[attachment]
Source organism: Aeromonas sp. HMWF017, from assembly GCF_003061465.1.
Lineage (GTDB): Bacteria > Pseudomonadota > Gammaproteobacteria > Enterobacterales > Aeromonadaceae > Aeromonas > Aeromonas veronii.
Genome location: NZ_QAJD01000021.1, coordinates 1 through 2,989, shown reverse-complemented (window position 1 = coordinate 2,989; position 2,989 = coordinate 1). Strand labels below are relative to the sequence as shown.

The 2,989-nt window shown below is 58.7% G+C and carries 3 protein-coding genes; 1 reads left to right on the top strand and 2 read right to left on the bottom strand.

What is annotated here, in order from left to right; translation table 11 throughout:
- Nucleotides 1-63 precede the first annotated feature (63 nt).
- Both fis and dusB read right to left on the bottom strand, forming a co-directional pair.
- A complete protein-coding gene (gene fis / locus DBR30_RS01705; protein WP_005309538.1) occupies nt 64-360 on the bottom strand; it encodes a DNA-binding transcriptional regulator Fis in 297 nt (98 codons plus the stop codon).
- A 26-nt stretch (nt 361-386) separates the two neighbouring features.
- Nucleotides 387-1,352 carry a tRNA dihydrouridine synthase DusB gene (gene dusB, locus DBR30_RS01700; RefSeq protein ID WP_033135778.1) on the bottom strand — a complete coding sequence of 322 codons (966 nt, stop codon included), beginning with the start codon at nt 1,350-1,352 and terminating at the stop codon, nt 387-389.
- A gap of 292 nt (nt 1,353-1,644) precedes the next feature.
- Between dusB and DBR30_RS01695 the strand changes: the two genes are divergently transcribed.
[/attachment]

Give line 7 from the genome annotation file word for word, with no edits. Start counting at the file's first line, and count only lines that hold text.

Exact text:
- Both fis and dusB read right to left on the bottom strand, forming a co-directional pair.